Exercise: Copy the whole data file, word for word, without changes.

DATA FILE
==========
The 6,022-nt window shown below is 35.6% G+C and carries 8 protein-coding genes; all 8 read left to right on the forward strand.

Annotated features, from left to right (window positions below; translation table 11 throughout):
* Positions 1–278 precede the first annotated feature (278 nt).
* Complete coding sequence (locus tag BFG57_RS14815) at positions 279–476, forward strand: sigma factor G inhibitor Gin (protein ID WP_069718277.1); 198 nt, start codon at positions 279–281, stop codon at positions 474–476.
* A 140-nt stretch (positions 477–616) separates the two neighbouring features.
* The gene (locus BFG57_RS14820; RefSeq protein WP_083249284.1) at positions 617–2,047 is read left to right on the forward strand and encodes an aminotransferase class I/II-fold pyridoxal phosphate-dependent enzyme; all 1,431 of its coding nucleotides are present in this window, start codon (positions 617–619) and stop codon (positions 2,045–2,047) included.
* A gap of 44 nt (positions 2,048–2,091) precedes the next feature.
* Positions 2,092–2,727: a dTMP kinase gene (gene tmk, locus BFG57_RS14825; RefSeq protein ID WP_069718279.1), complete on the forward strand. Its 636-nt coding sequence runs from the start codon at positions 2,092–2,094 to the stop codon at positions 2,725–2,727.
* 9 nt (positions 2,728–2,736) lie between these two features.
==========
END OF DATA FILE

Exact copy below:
The 6,022-nt window shown below is 35.6% G+C and carries 8 protein-coding genes; all 8 read left to right on the forward strand.

Annotated features, from left to right (window positions below; translation table 11 throughout):
* Positions 1–278 precede the first annotated feature (278 nt).
* Complete coding sequence (locus tag BFG57_RS14815) at positions 279–476, forward strand: sigma factor G inhibitor Gin (protein ID WP_069718277.1); 198 nt, start codon at positions 279–281, stop codon at positions 474–476.
* A 140-nt stretch (positions 477–616) separates the two neighbouring features.
* The gene (locus BFG57_RS14820; RefSeq protein WP_083249284.1) at positions 617–2,047 is read left to right on the forward strand and encodes an aminotransferase class I/II-fold pyridoxal phosphate-dependent enzyme; all 1,431 of its coding nucleotides are present in this window, start codon (positions 617–619) and stop codon (positions 2,045–2,047) included.
* A gap of 44 nt (positions 2,048–2,091) precedes the next feature.
* Positions 2,092–2,727: a dTMP kinase gene (gene tmk, locus BFG57_RS14825; RefSeq protein ID WP_069718279.1), complete on the forward strand. Its 636-nt coding sequence runs from the start codon at positions 2,092–2,094 to the stop codon at positions 2,725–2,727.
* 9 nt (positions 2,728–2,736) lie between these two features.